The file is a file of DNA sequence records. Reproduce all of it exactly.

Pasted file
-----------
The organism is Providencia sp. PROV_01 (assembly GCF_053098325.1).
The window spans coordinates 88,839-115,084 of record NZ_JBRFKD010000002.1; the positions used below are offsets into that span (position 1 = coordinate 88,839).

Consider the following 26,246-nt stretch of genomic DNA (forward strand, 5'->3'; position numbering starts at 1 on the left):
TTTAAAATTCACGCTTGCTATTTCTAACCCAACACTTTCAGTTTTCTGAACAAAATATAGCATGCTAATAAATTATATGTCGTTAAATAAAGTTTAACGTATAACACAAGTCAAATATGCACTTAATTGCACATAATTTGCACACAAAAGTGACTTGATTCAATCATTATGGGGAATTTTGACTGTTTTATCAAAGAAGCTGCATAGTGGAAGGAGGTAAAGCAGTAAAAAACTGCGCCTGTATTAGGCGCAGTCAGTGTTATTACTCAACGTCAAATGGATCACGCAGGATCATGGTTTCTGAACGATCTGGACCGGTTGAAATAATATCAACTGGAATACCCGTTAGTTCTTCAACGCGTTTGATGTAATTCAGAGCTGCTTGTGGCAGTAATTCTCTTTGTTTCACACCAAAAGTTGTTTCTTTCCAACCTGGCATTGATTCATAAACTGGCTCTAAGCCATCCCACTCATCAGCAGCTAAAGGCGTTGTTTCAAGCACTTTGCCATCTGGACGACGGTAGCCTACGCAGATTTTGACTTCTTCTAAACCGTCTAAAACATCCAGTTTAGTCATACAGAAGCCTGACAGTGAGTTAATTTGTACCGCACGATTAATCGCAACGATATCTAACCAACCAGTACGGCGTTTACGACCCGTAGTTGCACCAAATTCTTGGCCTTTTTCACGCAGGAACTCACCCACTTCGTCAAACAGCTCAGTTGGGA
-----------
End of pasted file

The organism is Providencia sp. PROV_01 (assembly GCF_053098325.1).
The window spans coordinates 88,839-115,084 of record NZ_JBRFKD010000002.1; the positions used below are offsets into that span (position 1 = coordinate 88,839).

Consider the following 26,246-nt stretch of genomic DNA (forward strand, 5'->3'; position numbering starts at 1 on the left):
TTTAAAATTCACGCTTGCTATTTCTAACCCAACACTTTCAGTTTTCTGAACAAAATATAGCATGCTAATAAATTATATGTCGTTAAATAAAGTTTAACGTATAACACAAGTCAAATATGCACTTAATTGCACATAATTTGCACACAAAAGTGACTTGATTCAATCATTATGGGGAATTTTGACTGTTTTATCAAAGAAGCTGCATAGTGGAAGGAGGTAAAGCAGTAAAAAACTGCGCCTGTATTAGGCGCAGTCAGTGTTATTACTCAACGTCAAATGGATCACGCAGGATCATGGTTTCTGAACGATCTGGACCGGTTGAAATAATATCAACTGGAATACCCGTTAGTTCTTCAACGCGTTTGATGTAATTCAGAGCTGCTTGTGGCAGTAATTCTCTTTGTTTCACACCAAAAGTTGTTTCTTTCCAACCTGGCATTGATTCATAAACTGGCTCTAAGCCATCCCACTCATCAGCAGCTAAAGGCGTTGTTTCAAGCACTTTGCCATCTGGACGACGGTAGCCTACGCAGATTTTGACTTCTTCTAAACCGTCTAAAACATCCAGTTTAGTCATACAGAAGCCTGACAGTGAGTTAATTTGTACCGCACGATTAATCGCAACGATATCTAACCAACCAGTACGGCGTTTACGACCCGTAGTTGCACCAAATTCTTGGCCTTTTTCACGCAGGAACTCACCCACTTCGTCAAACAGCTCAGTTGGGA